2. Good for you - at some point you have to draw the line between not causing trouble and letting them intrude on your evening.

        Since management didn't have the backbone -- kudos to you for doing so. At some point they need to realize that the income from that one six-top isn't going to come anywhere close to making up for the income lost because people won't be back (and may leave without dessert/coffee/etc because they just want to get away from these bozos.)

        1. I would not have made a fuss before talking it over with my dining partner. Also, on a Saturday night during Jazzfest, I think I would stay home...but that's just me.

          12 Replies
          1. re: escondido123

            true, but since they did decide to go out -- the fact that it's Jazzfest doesn't mean that there should be excuses made for assholery, either. OP did mention that they were willing to overlook it being a little noisier than usual.

            1. re: sunshine842

              I didn't mean it was an excuse, just to be expected. And I still would have asked my companion before confronting drunk guys.

              1. re: escondido123

                I probably shouldn't have used the word "fight". She just wanted us to suffer in silence, and I reached a point where I wasn't willing to remain quiet any longer. We agreed to disagree, all good.

            2. re: escondido123

              I agree with you, escondido. There's no excuse for people acting the way they do, but they do...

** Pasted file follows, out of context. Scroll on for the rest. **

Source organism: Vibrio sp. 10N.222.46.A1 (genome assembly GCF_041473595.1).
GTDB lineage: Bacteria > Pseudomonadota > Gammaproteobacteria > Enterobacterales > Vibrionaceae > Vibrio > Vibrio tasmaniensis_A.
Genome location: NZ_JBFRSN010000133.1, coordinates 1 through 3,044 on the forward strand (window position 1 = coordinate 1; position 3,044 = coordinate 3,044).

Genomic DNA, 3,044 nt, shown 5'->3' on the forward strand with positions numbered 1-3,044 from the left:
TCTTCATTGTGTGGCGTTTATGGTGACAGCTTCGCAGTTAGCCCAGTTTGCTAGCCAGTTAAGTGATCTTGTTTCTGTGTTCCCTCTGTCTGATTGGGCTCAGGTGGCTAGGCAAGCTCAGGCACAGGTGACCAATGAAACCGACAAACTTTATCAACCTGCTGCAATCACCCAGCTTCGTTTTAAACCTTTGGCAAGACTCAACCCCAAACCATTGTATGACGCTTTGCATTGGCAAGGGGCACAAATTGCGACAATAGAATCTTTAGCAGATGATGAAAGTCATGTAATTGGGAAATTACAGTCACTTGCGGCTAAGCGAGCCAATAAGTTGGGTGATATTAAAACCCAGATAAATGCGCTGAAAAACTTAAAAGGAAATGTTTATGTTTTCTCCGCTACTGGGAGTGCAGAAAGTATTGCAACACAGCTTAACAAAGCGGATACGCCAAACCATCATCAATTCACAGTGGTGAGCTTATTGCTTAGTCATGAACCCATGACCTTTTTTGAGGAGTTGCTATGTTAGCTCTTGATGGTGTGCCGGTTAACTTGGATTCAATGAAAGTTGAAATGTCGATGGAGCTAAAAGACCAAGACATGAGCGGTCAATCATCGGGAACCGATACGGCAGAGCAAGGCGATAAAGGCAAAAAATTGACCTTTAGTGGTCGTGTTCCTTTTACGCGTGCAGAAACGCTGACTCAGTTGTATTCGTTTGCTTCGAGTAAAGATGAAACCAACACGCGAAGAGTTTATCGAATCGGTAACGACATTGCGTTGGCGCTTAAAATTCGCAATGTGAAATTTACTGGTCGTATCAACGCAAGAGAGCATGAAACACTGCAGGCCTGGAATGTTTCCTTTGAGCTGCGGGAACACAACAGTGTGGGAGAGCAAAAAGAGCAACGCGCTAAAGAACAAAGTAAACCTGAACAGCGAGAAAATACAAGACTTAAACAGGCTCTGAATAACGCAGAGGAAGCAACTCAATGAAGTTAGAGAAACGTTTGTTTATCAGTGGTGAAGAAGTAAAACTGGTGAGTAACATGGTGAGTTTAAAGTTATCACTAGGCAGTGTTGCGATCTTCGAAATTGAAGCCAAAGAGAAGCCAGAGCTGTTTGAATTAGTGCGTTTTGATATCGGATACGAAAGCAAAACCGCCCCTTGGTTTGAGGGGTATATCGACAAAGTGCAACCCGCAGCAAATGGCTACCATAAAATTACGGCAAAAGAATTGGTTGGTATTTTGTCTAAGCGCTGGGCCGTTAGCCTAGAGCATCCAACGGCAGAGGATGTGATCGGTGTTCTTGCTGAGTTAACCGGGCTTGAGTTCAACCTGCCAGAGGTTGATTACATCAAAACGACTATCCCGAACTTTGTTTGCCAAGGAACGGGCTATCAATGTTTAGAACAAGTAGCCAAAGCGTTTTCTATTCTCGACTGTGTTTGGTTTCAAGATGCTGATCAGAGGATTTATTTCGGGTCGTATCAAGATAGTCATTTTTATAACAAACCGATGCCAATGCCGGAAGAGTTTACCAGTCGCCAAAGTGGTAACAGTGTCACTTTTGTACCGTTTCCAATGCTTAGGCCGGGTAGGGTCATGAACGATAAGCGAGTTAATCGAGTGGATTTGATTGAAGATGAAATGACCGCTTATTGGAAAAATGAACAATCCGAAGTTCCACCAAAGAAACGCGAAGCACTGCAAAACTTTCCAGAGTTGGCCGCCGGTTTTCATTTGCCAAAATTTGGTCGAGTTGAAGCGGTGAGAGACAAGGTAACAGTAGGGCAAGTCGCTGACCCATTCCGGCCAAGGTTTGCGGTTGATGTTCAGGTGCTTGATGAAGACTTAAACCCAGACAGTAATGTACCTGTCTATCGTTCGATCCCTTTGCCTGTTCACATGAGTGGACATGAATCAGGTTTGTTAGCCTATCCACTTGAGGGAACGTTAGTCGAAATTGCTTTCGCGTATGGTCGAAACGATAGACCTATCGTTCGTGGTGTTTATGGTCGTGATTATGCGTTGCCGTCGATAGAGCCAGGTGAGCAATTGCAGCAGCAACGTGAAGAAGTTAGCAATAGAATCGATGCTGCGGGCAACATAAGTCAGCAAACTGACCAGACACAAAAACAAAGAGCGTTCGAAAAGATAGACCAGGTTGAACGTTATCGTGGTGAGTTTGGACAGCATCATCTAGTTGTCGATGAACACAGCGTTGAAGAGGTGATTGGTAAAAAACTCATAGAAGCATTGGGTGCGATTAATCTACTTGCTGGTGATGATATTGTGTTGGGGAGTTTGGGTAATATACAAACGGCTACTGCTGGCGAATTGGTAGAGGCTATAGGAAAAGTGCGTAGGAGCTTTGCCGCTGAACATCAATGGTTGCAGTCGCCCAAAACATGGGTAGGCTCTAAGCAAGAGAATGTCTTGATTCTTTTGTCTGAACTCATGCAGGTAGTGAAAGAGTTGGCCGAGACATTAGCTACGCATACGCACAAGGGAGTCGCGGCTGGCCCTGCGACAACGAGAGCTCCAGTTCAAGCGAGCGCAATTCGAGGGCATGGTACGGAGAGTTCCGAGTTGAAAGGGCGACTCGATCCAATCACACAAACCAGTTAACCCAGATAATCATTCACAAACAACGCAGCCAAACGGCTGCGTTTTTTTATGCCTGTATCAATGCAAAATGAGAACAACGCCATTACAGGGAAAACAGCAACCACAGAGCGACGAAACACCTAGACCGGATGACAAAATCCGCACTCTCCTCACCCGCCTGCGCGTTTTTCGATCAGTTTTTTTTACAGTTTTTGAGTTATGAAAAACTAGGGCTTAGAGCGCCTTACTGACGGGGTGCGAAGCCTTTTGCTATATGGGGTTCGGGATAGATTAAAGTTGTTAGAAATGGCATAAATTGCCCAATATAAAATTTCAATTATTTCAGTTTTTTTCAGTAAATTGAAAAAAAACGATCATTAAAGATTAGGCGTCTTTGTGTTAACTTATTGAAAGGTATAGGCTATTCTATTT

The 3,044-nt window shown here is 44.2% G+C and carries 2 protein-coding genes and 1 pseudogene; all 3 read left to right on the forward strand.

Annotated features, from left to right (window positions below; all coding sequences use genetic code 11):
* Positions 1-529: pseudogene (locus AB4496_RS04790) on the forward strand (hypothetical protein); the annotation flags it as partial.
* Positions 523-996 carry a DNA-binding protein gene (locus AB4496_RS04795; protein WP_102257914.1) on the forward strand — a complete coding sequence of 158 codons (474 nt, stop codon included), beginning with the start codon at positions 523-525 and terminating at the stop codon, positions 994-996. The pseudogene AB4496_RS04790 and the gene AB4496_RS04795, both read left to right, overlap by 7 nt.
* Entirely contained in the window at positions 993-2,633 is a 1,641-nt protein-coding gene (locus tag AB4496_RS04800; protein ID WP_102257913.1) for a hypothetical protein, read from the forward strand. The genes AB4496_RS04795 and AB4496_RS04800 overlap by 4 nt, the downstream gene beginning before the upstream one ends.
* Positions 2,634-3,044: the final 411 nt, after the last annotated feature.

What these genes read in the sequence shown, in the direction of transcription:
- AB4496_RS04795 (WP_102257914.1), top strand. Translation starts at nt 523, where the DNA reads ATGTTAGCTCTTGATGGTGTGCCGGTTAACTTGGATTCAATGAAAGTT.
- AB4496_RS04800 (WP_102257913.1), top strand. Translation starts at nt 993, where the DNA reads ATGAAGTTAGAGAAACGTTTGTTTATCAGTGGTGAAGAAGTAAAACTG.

it is what it is.
              There are occasions that, unless I'm in the mood to be around that type of behavior which exists inevitably on those occasions, I'll decide to stay home.
              New Orleans, Jazzfest, Saturday night....let's be realistic here.

              1. re: latindancer

                Not sure what you mean about being realistic. Because it was Saturday and one of the 7 days of Jazzfest? This was way off the beaten path, not a place Jazzfesters would've gone, which is why I chose it. You're giving them a pass they don't deserve.

                1. re: sanglier

                  I think people today are far far less civil than they were 30-40 years ago. I think it's because we assume they know better and give them a pass. When they are given the pass, they think their behavior is acceptable. I don't think such people should be tolerated in public. Just as the restaurants that have dozens of screaming children running all over the place, even toddlers. They are a hazard to other customers. I saw an elderly lady get tripped by one that ran in front of her, she was taken away in an ambulance. The child was too young to know better but the parents weren't. The way people behave in public today makes you wonder if they've ever been told "no" in their lives.